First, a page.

You see all kinds of things in New York.
1. I think these are my quick-hit thoughts of Week 1:
a. I read in several places Sunday that
c. No team ever looks good playing Tennessee.
d. The Jets don't look exactly like the 2008 Ravens, but they do leave some black-and-blue calling cards.
f. Rookie Eagles defensive coordinator
g. Keep playing like that, Tony Romo, and nobody will have to mention
i. No blackouts this week, because San Diego and Detroit were on the road. Get ready for some blackout news this week.
j. Still no progress in vetting candidates and hiring
k. Is it just me, or are we manically concerned a little too soon with an event that's two years down the road -- the job action?
l. Check out my Tuesday column for thoughts on the Packers' win over the Bears ... and what it means to the future of Aaron Rodgers.
2. I think there's a better chance than ever that
3. I think the most interesting thing about the two new NBC guys is that they weren't pining for the field at any point over the weekend. I asked
4. I think this is what I liked about Week One:
b. The Steelers talking to
c. Tennessee's pass-rush without
d. Josh Cribbs running the Wildcat. What a great use of the option play, and Cribbs got Cleveland's first first down of the year on a Wildcat run.
e. Chicago defensive end
f. I just loved the job
g. Congrats, Jones brothers.
h. Tremendous Job of the Week By a Scribe:
The reason it's so admirable is because Reiss, as a very solid beat man, has enough work to do covering the most clandestine team in football. No one said to him, "Hey, for our NFL preview section, why don't you go out and find the lineups after training camps and preseason games end, and we'll run every one of them.'' It's just something he took on as a project as a guy who wants to get to know the league well and be a good national writer -- while covering the Patriots.
5. I think this is what I didn't like about Week 1:
a. Tennessee defensive coordinator
b. Minnesota, with the best defense in the NFC, going against one of the worst offenses in football, giving the Browns a short field on a game-opening onside kick in Cleveland. Just dumb. If Cleveland starts at its 25-yard line 10 times against Minnesota, it might score once. Maybe twice. If it starts at midfield, it has to go 20 yards to get a field goal. The Browns went 31 yards and opened with a field goal. Why the onside kick? Why?
d. Jay Cutler surrendering not only four interceptions but also 129 interception return yards ... to zero and zero for Green Bay. You think that wasn't a huge factor in the Sunday-nighter?
e. Arizona's protection.
f. Detroit's readiness.
g. The desperate straits Jake Delhomme has left Carolina in. By choosing to show faith in Delhomme and not going out and getting a proven backup in the offseason,
h. Miami's margin for error. It's paper-thin. Of all the pretty good teams in football, Miami's the one that can least afford to make two mistakes on offense and think it still can win.
i. Brad Childress cutting
6. I think this is what I don't get about the Bears Sunday night: In training camp, I sat with coach
Of his 36 throws, seven went to Olsen and Forte, with only one completion, total, to them. I mean, Hester, Olsen and Forte combined had three fewer balls thrown to them than did
7. I think I really wouldn't be overly concerned if the Bears started 0-2. (Pittsburgh comes to Soldier Field for the home opener Sunday. After that, here's Chicago's next eight weeks: at Seattle, Detroit, Bye, at Atlanta, at Cincinnati, Cleveland, Arizona, at San Francisco. Of course, the Bears pay for that by playing Minnesota twice and Green Bay once -- all after Thanksgiving. This division's got miles to go before it sleeps.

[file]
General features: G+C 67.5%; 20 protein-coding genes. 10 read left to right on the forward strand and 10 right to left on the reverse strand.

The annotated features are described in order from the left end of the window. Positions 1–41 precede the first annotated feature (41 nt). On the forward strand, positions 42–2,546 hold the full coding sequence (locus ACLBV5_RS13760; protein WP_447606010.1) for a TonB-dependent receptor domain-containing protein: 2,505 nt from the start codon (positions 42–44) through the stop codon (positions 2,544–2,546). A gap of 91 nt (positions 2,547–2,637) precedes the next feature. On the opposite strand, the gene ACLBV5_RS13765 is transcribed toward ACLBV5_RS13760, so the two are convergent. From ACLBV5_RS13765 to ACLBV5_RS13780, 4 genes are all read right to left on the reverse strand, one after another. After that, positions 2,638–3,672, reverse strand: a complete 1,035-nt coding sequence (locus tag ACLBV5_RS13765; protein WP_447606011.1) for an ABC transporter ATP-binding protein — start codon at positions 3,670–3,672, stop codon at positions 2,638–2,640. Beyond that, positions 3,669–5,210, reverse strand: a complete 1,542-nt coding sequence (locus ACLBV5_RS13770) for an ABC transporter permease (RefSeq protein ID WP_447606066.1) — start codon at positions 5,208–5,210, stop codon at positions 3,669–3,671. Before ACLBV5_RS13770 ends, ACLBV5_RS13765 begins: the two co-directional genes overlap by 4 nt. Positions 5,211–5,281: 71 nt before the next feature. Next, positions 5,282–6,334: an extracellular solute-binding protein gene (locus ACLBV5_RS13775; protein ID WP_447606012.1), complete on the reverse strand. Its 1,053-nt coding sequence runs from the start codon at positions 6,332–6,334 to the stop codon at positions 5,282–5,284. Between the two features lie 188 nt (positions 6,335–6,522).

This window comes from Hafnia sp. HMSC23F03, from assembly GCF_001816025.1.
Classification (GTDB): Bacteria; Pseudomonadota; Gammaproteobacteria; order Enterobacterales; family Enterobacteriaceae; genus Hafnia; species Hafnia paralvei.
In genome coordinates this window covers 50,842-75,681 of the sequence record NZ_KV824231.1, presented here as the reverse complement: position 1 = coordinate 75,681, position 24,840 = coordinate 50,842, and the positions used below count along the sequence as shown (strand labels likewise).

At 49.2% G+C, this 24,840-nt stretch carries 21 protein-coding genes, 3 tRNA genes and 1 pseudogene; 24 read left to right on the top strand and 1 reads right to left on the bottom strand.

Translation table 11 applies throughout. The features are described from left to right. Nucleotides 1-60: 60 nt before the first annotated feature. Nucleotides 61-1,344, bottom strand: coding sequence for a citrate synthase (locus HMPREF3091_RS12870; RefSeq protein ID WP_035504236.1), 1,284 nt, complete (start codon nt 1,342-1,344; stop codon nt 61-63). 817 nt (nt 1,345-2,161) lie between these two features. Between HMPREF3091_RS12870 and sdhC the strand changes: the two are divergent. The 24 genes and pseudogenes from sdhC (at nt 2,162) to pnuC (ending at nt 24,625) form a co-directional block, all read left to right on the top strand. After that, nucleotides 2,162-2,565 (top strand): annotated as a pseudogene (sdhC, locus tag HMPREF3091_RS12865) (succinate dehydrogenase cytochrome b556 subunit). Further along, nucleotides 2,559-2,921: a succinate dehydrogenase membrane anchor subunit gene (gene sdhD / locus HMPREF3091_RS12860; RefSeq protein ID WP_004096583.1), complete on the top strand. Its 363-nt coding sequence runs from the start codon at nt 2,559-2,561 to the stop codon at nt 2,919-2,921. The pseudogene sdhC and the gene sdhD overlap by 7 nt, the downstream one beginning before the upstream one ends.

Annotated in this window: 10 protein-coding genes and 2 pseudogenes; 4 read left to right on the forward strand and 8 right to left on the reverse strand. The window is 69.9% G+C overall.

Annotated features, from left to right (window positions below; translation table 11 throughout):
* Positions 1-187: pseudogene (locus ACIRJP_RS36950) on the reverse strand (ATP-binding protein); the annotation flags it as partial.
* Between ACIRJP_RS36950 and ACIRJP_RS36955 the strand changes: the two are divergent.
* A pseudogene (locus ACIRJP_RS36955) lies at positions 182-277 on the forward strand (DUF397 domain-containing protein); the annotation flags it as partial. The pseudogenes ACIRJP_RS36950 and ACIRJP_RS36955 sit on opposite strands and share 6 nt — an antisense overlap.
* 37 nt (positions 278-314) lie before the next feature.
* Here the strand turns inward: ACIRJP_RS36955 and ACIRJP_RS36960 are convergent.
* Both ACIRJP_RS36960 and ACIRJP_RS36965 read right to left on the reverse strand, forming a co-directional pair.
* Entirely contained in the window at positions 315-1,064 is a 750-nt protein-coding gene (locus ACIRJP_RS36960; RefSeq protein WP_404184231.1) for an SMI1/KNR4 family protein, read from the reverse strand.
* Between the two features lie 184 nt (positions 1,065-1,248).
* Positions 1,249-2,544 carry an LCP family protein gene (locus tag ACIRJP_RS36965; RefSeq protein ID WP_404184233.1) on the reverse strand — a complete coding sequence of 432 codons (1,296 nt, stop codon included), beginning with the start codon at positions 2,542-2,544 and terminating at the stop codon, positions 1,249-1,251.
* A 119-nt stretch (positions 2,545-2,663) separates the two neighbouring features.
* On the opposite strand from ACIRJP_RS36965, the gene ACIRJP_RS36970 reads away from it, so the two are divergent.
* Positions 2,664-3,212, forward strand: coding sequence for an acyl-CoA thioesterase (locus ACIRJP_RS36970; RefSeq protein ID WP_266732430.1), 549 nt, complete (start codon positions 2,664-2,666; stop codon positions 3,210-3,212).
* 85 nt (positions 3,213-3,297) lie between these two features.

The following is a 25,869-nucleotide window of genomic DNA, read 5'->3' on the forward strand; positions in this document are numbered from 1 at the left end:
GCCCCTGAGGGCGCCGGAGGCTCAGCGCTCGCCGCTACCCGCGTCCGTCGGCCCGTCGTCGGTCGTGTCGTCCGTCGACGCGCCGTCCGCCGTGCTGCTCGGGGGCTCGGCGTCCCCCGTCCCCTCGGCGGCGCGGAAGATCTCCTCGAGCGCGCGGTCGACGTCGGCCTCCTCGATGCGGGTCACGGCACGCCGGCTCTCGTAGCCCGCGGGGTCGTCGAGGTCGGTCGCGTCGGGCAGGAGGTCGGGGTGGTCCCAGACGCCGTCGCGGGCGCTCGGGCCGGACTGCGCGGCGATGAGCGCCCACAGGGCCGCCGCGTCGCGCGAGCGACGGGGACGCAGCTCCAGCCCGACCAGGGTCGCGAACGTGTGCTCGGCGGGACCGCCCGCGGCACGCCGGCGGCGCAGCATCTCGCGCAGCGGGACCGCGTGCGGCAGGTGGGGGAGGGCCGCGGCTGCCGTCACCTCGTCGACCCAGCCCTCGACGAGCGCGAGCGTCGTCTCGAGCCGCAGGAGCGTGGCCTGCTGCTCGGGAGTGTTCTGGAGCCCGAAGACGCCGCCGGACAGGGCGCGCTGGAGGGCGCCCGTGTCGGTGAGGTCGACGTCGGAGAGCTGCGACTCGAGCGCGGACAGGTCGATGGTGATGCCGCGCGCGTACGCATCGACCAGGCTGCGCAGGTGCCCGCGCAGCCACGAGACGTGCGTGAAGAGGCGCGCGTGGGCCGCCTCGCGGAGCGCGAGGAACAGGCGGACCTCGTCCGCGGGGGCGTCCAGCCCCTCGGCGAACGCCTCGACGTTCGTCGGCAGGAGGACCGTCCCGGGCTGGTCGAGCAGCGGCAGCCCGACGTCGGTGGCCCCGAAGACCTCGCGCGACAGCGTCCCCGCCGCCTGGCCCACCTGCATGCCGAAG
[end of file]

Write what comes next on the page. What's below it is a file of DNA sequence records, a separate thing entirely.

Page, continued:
8. I think, now that Bill Belichick has dispatched two men who helped him win three rings to the NFL's pasturelands -- Kansas City (
9. I think every future Pro Football Hall of Famer needs to get a copy of
The template for recent football speeches seems to be: Start with your parents, go to the grade school teacher who inspired you, laud your high school coaches and college coaches, then thank every coach and most teammates who had anything to do with your pro career. We're sleeping by the sixth minute. What made Jordan's speech so perfect was the overarching story of his career -- this insane motivation he derived from everything -- and the fact that he told stories. Story after story after story.
About, in retirement,
10. I think these are my non-football thoughts of the week:
b. Re: Michael Jordan and the Hall of Fame. Well, I've got my Jordan story. I was a 25-year-old college basketball writer at the
The next morning, early, a few writers (I remember college friend
c. Read that, college coach enablers.
d. And from
e. It's disturbing enough how
f. September baseball is interesting. If you're shallow in the bullpen or on the bench, you might be doomed. In the American League, four Wild Card contenders -- Texas, Seattle, Boston and Tampa Bay -- had two and a half days off (from Wednesday night until Saturday night) because of a scheduled day off and then rainouts in Arlington and Boston Friday, though the Sox and Rays played for 14 minutes before getting washed out. Then the Rangers and Mariners played three games in 26 hours Saturday and Sunday. The Red Sox and Rays played three in 25 hours.
g. The Rockies are fun to watch.
i. Coffeenerdness: I tried to be a good citizen, Starbucks, and support your efforts in Africa by buying a pound of that "Red' coffee you're pushing. I should have guessed it might not be my cup of coffee when the front of the bag advertised brown spices and citrus. Let's just say the Red coffee is, well, an acquired taste. It would be better, Starbucks, if you just put a donation jar on the counter.
j. First former SI guy
k. The USC-Ohio State game was one of the best sports events I've seen in a while. I love
Good thing ESPN's got some good stories tonight. They're not going to have good games.
In a meeting at NBC Friday morning with Rodney Harrison and the rest of the NBC Sunday night studio crew, I found myself thinking about the strange case of the New England transformation. The team it fields tonight will be offensively identical and defensively almost completely new.
Ten of the 11 offensive starters are the same; only
I could envision a 4-3 front-seven alignment tonight where only one player who started for the team at the end of 2007 would start today -- Burgess and Green or
Richard Seymour is playing, which is reason to tune in. Reason to
More NFL coverage from SI.com...